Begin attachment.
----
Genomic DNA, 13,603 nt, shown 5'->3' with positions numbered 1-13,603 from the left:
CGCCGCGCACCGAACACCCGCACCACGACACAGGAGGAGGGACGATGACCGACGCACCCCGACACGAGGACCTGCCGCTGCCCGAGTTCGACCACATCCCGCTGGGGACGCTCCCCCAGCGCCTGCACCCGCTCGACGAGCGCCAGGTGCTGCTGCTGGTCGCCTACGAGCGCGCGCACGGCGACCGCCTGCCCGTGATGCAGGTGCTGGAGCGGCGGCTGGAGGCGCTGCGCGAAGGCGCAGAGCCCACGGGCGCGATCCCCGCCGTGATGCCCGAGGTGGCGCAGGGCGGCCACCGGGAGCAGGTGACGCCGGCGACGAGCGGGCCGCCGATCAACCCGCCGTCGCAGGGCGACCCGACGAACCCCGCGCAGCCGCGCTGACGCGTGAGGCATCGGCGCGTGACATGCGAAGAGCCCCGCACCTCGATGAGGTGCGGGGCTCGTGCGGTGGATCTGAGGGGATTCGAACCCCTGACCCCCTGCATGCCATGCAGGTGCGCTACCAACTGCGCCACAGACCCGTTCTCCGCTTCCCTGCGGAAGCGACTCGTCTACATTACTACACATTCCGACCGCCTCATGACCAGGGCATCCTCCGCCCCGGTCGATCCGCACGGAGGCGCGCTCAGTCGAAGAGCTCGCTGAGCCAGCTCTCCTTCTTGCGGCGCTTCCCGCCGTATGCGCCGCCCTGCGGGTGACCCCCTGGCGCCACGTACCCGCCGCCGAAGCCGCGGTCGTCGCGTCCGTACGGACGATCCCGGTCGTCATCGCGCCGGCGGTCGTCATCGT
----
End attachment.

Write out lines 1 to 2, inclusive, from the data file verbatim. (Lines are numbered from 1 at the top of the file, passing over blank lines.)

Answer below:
Genomic DNA, 13,603 nt, shown 5'->3' with positions numbered 1-13,603 from the left:
CGCCGCGCACCGAACACCCGCACCACGACACAGGAGGAGGGACGATGACCGACGCACCCCGACACGAGGACCTGCCGCTGCCCGAGTTCGACCACATCCCGCTGGGGACGCTCCCCCAGCGCCTGCACCCGCTCGACGAGCGCCAGGTGCTGCTGCTGGTCGCCTACGAGCGCGCGCACGGCGACCGCCTGCCCGTGATGCAGGTGCTGGAGCGGCGGCTGGAGGCGCTGCGCGAAGGCGCAGAGCCCACGGGCGCGATCCCCGCCGTGATGCCCGAGGTGGCGCAGGGCGGCCACCGGGAGCAGGTGACGCCGGCGACGAGCGGGCCGCCGATCAACCCGCCGTCGCAGGGCGACCCGACGAACCCCGCGCAGCCGCGCTGACGCGTGAGGCATCGGCGCGTGACATGCGAAGAGCCCCGCACCTCGATGAGGTGCGGGGCTCGTGCGGTGGATCTGAGGGGATTCGAACCCCTGACCCCCTGCATGCCATGCAGGTGCGCTACCAACTGCGCCACAGACCCGTTCTCCGCTTCCCTGCGGAAGCGACTCGTCTACATTACTACACATTCCGACCGCCTCATGACCAGGGCATCCTCCGCCCCGGTCGATCCGCACGGAGGCGCGCTCAGTCGAAGAGCTCGCTGAGCCAGCTCTCCTTCTTGCGGCGCTTCCCGCCGTATGCGCCGCCCTGCGGGTGACCCCCTGGCGCCACGTACCCGCCGCCGAAGCCGCGGTCGTCGCGTCCGTACGGACGATCCCGGTCGTCATCGCGCCGGCGGTCGTCATCGT